No victory for U.S. as it leaves Afghanistan
The long and pointless Afghan War may finally be coming to an end. If so, this will be a relief for the U.S. and its coalition allies operating there. It certainly won’t be a victory.
The broad strokes of a deal in principle between the United States and Taliban insurgents were released this week. They are not likely to bring much solace to the families of soldiers — including Canadians — who fought and died in the 17-year-old conflict.
There is no mention of ensuring that girls can go to school, which at one point was given by Canada’s government as the rationale for this war.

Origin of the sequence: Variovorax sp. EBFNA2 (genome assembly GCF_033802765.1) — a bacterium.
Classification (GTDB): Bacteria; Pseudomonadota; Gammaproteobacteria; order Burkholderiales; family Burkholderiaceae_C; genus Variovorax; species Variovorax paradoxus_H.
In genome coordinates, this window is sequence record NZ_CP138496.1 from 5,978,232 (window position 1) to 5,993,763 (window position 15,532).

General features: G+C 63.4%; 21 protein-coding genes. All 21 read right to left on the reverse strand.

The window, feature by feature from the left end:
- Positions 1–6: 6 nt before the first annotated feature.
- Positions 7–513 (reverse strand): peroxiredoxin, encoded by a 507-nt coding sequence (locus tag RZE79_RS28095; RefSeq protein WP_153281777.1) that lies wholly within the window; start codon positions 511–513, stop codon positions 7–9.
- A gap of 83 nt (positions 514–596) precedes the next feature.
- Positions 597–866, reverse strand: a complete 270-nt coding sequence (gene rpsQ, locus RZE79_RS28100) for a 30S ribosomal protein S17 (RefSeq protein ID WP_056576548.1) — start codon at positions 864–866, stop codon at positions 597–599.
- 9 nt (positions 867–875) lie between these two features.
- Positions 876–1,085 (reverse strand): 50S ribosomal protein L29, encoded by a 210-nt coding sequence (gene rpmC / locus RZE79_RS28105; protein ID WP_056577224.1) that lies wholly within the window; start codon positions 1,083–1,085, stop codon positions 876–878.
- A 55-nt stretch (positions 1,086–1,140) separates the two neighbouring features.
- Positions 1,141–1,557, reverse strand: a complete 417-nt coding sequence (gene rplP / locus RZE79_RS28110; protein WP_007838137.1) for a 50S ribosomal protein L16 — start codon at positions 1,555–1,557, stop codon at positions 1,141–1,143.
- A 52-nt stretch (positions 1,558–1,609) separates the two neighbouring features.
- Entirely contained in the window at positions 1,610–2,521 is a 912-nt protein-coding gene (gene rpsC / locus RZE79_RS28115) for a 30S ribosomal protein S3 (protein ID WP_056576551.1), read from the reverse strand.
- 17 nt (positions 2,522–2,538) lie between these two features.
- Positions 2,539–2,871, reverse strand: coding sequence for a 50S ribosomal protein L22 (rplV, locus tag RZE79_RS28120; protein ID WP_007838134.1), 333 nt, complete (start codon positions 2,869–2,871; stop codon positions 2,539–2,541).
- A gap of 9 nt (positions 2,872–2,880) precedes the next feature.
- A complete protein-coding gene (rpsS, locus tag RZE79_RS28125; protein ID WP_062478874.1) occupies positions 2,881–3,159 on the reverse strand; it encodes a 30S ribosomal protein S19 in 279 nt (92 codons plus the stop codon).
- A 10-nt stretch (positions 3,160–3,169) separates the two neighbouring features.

There is no mention of defeating the “scumbags” as Canada’s then top general Rick Hillier described the Taliban. Indeed, it seems likely that the Taliban will be guaranteed a major political role in the country.
There is no mention of bringing democracy and development to Afghanistan — another of the Canadian government’s ostensible reasons for the war.
The essence of the deal, as described to the New York Times by chief U.S. negotiator Zalmay Khalilzad, is simple and familiar.
The Taliban will ensure that terrorists don’t use Afghanistan as a base to attack the West. The Americans, along with the 38 allied nations still operating there, will withdraw their troops.
Ironically, the agreement in principle bears a marked resemblance to the offer that Afghanistan’s then Taliban government made to the U.S. in 2001 after the 9/11 terror attacks.
Don’t invade, the Taliban said then. And in return we will expel terror mastermind Osama bin Laden to a third country. (Continued: Toronto Star)